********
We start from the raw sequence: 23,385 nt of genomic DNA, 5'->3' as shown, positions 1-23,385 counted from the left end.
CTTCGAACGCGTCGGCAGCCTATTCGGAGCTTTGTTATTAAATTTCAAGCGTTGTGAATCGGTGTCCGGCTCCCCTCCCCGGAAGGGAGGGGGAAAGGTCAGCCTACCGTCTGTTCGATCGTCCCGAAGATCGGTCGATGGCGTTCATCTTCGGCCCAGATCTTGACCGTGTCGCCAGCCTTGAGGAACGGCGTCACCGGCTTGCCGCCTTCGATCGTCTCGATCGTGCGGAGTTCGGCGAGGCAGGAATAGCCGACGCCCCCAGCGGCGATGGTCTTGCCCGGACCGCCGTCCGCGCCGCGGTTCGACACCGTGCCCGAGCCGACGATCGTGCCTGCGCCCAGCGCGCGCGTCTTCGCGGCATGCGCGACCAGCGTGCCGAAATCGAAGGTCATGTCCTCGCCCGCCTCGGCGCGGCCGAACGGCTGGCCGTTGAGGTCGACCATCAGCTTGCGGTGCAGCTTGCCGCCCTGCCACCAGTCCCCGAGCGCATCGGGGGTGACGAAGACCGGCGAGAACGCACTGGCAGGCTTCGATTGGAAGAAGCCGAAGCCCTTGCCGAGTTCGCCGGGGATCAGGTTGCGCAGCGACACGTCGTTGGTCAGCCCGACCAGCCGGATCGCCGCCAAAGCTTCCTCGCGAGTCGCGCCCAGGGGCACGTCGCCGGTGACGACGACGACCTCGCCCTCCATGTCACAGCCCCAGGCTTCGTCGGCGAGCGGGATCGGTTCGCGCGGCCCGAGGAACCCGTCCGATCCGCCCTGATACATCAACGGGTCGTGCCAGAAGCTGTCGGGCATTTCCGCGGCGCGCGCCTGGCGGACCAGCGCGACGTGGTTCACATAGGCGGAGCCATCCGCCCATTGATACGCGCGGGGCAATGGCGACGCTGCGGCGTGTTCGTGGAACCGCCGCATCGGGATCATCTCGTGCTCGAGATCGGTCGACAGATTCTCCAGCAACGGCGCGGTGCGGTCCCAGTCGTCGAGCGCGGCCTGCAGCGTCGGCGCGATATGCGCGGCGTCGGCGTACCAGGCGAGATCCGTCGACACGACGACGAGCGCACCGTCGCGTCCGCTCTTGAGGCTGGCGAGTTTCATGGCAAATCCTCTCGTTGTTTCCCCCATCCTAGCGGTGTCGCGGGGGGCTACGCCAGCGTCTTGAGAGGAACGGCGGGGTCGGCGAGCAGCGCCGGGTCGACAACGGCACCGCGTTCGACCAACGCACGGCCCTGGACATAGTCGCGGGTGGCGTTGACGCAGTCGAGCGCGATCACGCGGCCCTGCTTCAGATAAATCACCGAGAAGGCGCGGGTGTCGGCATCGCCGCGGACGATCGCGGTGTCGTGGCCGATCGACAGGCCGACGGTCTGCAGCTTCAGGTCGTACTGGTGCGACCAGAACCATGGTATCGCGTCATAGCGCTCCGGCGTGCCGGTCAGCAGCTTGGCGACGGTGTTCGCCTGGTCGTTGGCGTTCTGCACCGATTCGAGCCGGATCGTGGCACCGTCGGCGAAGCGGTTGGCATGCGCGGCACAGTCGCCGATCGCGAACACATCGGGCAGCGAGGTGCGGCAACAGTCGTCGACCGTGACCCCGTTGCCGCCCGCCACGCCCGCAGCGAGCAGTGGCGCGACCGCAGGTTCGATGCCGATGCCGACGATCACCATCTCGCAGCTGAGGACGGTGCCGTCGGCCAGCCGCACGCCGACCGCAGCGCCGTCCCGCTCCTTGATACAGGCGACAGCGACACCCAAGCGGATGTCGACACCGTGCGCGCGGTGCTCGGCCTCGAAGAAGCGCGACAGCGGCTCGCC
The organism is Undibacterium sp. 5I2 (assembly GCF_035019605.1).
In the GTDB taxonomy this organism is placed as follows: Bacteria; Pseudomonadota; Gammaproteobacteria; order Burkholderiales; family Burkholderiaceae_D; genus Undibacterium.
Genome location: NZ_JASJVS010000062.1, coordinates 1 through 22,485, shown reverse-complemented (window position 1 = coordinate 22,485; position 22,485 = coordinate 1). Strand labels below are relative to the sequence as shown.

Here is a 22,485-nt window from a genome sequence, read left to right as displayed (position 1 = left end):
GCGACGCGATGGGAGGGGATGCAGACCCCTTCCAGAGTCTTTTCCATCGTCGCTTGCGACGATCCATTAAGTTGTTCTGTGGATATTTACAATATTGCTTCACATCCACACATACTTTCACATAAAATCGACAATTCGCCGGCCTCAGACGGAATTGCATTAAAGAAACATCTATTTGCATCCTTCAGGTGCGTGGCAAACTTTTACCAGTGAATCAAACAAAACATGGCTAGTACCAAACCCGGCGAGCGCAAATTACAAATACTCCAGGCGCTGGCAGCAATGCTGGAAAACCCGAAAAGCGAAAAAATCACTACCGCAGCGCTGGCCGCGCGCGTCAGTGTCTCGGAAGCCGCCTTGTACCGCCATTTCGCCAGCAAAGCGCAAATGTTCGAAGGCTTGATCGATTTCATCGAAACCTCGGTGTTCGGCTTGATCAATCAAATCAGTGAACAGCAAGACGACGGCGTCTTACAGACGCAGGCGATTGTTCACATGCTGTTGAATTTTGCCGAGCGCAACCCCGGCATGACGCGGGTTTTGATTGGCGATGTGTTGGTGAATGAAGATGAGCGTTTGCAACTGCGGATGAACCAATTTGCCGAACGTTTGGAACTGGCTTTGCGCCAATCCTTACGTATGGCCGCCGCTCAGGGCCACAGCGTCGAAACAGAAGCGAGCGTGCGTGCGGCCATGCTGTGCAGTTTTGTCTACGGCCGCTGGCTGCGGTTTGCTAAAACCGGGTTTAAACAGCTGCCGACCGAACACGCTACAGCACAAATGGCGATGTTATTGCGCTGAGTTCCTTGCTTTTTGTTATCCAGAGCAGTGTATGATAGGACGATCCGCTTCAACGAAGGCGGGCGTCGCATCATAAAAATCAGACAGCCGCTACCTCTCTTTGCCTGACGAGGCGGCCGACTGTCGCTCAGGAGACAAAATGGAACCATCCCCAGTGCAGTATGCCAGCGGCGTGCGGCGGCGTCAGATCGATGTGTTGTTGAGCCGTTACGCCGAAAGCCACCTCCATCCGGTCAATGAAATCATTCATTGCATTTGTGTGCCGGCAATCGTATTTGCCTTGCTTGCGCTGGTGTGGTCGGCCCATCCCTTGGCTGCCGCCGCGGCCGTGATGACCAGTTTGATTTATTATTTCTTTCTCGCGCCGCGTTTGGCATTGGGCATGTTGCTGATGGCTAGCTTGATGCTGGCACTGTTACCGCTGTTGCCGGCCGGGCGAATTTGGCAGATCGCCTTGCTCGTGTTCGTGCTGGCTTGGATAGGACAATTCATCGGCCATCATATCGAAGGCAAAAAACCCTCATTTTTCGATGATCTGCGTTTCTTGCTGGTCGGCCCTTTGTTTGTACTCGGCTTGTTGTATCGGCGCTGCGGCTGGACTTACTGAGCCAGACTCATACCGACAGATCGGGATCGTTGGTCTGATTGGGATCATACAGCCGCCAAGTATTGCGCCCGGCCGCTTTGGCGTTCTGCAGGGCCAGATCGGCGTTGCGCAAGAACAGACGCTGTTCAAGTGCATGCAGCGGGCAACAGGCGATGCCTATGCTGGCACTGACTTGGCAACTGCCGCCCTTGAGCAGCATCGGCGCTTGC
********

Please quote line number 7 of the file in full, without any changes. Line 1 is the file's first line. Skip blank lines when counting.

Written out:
GCGACGCGATGGGAGGGGATGCAGACCCCTTCCAGAGTCTTTTCCATCGTCGCTTGCGACGATCCATTAAGTTGTTCTGTGGATATTTACAATATTGCTTCACATCCACACATACTTTCACATAAAATCGACAATTCGCCGGCCTCAGACGGAATTGCATTAAAGAAACATCTATTTGCATCCTTCAGGTGCGTGGCAAACTTTTACCAGTGAATCAAACAAAACATGGCTAGTACCAAACCCGGCGAGCGCAAATTACAAATACTCCAGGCGCTGGCAGCAATGCTGGAAAACCCGAAAAGCGAAAAAATCACTACCGCAGCGCTGGCCGCGCGCGTCAGTGTCTCGGAAGCCGCCTTGTACCGCCATTTCGCCAGCAAAGCGCAAATGTTCGAAGGCTTGATCGATTTCATCGAAACCTCGGTGTTCGGCTTGATCAATCAAATCAGTGAACAGCAAGACGACGGCGTCTTACAGACGCAGGCGATTGTTCACATGCTGTTGAATTTTGCCGAGCGCAACCCCGGCATGACGCGGGTTTTGATTGGCGATGTGTTGGTGAATGAAGATGAGCGTTTGCAACTGCGGATGAACCAATTTGCCGAACGTTTGGAACTGGCTTTGCGCCAATCCTTACGTATGGCCGCCGCTCAGGGCCACAGCGTCGAAACAGAAGCGAGCGTGCGTGCGGCCATGCTGTGCAGTTTTGTCTACGGCCGCTGGCTGCGGTTTGCTAAAACCGGGTTTAAACAGCTGCCGACCGAACACGCTACAGCACAAATGGCGATGTTATTGCGCTGAGTTCCTTGCTTTTTGTTATCCAGAGCAGTGTATGATAGGACGATCCGCTTCAACGAAGGCGGGCGTCGCATCATAAAAATCAGACAGCCGCTACCTCTCTTTGCCTGACGAGGCGGCCGACTGTCGCTCAGGAGACAAAATGGAACCATCCCCAGTGCAGTATGCCAGCGGCGTGCGGCGGCGTCAGATCGATGTGTTGTTGAGCCGTTACGCCGAAAGCCACCTCCATCCGGTCAATGAAATCATTCATTGCATTTGTGTGCCGGCAATCGTATTTGCCTTGCTTGCGCTGGTGTGGTCGGCCCATCCCTTGGCTGCCGCCGCGGCCGTGATGACCAGTTTGATTTATTATTTCTTTCTCGCGCCGCGTTTGGCATTGGGCATGTTGCTGATGGCTAGCTTGATGCTGGCACTGTTACCGCTGTTGCCGGCCGGGCGAATTTGGCAGATCGCCTTGCTCGTGTTCGTGCTGGCTTGGATAGGACAATTCATCGGCCATCATATCGAAGGCAAAAAACCCTCATTTTTCGATGATCTGCGTTTCTTGCTGGTCGGCCCTTTGTTTGTACTCGGCTTGTTGTATCGGCGCTGCGGCTGGACTTACTGAGCCAGACTCATACCGACAGATCGGGATCGTTGGTCTGATTGGGATCATACAGCCGCCAAGTATTGCGCCCGGCCGCTTTGGCGTTCTGCAGGGCCAGATCGGCGTTGCGCAAGAACAGACGCTGTTCAAGTGCATGCAGCGGGCAACAGGCGATGCCTATGCTGGCACTGACTTGGCAACTGCCGCCCTTGAGCAGCATCGGCGCTTGC